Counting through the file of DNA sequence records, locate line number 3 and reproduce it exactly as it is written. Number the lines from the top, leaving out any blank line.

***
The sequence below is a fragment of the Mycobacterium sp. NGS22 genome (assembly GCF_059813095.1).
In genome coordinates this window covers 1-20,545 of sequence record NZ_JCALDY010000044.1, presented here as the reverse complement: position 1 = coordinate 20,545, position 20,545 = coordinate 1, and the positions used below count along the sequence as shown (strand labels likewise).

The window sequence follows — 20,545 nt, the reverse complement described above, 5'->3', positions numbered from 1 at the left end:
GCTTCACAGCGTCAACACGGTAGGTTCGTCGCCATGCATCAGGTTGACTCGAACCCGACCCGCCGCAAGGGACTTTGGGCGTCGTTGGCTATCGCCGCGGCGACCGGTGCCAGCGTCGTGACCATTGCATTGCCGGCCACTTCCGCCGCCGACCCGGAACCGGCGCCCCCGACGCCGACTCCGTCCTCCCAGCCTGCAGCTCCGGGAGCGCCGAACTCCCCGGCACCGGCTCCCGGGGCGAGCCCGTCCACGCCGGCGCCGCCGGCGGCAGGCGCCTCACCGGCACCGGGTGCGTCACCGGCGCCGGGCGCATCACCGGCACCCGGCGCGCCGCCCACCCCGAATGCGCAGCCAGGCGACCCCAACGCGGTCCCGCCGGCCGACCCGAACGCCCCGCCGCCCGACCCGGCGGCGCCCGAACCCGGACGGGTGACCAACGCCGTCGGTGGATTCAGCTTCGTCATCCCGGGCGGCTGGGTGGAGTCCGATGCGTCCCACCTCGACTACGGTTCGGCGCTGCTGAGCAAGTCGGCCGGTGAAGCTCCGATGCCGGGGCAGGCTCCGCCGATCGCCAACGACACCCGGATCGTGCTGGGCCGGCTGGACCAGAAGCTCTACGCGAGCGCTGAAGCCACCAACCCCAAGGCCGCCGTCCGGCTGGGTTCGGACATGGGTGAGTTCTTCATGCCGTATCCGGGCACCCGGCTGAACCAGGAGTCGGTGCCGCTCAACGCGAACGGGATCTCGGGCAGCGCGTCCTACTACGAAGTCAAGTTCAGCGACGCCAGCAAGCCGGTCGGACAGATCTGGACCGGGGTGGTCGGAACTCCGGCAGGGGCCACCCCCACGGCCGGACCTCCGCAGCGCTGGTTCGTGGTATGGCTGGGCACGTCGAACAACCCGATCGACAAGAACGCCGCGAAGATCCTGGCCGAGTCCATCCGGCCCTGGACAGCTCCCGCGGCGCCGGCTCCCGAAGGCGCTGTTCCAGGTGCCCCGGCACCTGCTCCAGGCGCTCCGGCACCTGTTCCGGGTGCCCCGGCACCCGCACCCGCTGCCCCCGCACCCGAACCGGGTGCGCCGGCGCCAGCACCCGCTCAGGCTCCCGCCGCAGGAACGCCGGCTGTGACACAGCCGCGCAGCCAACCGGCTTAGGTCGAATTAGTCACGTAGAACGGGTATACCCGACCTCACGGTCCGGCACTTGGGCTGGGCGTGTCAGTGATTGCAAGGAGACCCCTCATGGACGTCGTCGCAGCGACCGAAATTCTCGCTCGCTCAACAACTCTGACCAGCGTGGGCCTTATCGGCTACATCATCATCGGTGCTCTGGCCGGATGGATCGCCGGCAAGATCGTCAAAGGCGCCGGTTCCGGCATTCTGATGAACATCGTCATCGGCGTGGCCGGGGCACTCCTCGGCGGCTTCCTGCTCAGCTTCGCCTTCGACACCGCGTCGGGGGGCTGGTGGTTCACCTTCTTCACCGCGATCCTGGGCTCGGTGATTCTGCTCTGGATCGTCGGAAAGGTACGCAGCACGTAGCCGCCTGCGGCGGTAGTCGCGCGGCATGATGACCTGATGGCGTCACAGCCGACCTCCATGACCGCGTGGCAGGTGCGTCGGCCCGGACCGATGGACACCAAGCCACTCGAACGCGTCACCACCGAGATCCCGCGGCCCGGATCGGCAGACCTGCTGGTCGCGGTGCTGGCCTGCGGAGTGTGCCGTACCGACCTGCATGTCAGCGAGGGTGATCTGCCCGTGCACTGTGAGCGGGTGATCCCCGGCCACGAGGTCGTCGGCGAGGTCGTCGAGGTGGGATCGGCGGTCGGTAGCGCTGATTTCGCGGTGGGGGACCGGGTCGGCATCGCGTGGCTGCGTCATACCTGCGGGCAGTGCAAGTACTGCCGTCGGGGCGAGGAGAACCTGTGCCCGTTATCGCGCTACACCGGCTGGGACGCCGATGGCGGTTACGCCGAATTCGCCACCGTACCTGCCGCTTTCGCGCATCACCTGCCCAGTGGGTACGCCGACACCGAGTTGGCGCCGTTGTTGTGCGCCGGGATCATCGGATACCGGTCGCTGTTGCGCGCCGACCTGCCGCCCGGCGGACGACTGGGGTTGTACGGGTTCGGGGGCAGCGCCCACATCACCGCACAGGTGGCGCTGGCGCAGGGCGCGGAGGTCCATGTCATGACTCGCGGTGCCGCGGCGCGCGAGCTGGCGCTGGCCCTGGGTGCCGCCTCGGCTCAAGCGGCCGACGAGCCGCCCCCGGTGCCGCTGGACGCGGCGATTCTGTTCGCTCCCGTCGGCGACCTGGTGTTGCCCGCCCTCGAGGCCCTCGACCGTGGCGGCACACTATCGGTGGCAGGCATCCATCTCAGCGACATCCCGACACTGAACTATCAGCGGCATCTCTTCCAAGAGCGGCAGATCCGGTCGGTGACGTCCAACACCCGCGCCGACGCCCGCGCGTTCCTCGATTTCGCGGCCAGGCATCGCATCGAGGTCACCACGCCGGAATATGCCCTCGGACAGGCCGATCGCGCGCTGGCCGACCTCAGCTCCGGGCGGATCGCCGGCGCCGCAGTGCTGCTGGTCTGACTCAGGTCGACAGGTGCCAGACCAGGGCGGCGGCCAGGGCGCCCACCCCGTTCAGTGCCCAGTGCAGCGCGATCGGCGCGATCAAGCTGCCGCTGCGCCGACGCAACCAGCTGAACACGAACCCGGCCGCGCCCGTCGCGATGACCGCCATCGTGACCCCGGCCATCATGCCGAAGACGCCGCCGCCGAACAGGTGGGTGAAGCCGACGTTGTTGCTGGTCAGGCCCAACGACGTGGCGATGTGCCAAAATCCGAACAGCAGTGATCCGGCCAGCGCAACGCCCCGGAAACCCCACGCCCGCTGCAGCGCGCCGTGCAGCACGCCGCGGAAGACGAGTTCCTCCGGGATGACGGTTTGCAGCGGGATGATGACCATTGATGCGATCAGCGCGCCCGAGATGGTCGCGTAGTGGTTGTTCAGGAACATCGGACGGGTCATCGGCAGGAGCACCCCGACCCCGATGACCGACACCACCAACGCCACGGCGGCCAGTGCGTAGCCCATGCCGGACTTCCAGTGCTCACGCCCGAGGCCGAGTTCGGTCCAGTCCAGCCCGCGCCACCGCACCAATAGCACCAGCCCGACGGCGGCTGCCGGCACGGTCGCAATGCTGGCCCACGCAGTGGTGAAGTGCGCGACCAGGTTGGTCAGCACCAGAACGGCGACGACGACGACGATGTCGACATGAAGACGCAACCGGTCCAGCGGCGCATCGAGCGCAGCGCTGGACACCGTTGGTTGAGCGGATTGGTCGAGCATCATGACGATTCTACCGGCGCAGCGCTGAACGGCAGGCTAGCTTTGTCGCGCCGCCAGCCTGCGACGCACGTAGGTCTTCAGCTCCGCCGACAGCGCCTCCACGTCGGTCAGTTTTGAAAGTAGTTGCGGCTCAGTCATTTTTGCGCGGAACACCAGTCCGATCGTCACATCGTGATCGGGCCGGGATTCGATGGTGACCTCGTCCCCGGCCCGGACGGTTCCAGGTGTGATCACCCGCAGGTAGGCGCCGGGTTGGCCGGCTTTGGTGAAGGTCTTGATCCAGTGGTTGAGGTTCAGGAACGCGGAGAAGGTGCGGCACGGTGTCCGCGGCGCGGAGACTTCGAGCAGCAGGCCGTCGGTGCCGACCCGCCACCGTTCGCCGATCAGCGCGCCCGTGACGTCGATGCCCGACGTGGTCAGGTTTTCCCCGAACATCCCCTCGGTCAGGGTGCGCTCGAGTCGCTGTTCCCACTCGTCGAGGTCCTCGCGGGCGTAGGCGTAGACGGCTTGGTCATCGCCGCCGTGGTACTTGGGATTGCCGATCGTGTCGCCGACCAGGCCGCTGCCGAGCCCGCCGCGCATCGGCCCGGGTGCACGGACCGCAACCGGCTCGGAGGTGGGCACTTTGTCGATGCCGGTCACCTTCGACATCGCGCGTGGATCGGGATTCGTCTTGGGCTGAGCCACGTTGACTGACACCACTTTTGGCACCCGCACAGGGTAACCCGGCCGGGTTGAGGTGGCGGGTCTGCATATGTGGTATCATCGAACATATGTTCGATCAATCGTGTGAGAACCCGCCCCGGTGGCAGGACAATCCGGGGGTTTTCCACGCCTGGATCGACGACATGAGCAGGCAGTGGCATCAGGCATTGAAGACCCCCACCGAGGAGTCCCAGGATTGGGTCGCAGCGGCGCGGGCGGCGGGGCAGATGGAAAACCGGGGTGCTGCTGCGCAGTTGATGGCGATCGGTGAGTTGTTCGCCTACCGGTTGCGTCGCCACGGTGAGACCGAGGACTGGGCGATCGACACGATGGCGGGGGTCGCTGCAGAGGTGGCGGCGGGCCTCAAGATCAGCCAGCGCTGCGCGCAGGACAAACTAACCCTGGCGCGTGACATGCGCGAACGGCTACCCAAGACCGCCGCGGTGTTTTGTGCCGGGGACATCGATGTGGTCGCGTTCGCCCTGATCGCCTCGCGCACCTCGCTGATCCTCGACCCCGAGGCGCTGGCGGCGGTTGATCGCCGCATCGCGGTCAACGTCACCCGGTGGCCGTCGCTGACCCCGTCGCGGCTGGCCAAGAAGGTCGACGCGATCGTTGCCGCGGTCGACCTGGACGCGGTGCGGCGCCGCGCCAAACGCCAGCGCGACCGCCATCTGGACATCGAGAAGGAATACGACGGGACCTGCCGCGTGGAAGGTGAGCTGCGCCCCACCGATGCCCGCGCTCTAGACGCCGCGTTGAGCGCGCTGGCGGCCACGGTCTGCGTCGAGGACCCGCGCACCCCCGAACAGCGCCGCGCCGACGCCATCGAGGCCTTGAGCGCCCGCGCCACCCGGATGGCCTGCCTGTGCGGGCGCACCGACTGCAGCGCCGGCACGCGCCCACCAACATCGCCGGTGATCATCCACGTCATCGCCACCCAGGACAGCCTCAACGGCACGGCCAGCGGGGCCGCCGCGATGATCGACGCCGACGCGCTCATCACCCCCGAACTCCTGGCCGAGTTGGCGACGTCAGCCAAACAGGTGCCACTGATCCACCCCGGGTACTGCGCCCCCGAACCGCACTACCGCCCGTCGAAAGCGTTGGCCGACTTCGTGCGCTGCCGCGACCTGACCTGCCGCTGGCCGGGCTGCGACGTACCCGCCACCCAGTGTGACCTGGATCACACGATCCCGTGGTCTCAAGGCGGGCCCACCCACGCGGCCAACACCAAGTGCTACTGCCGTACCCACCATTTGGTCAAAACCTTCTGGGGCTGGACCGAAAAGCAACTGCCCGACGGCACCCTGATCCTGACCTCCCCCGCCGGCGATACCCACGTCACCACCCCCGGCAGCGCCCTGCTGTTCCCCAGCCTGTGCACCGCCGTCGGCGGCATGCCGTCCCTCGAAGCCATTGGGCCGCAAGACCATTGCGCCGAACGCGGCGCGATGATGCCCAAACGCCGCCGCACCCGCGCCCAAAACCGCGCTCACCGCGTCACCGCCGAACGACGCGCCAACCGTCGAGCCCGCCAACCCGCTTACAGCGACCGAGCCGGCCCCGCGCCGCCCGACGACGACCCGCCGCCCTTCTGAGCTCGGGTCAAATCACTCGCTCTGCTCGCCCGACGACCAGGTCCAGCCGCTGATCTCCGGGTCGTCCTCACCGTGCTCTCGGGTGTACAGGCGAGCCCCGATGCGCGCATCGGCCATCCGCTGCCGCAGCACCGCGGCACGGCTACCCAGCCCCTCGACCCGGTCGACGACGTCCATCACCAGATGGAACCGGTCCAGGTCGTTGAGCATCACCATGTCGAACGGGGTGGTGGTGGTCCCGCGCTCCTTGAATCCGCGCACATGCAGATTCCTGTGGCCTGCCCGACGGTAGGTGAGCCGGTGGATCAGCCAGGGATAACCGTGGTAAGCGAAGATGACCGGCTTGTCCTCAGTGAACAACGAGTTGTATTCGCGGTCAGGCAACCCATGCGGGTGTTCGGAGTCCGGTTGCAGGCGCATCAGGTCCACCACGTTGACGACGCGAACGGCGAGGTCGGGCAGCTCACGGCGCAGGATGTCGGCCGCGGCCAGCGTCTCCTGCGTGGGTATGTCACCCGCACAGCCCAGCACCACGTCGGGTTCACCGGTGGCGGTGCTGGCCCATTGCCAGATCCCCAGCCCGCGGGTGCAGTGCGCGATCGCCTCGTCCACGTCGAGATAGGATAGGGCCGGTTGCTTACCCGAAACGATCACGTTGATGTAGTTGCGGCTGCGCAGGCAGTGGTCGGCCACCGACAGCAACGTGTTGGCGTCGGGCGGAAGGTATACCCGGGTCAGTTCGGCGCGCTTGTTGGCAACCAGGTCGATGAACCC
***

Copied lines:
The window sequence follows — 20,545 nt, the reverse complement described above, 5'->3', positions numbered from 1 at the left end: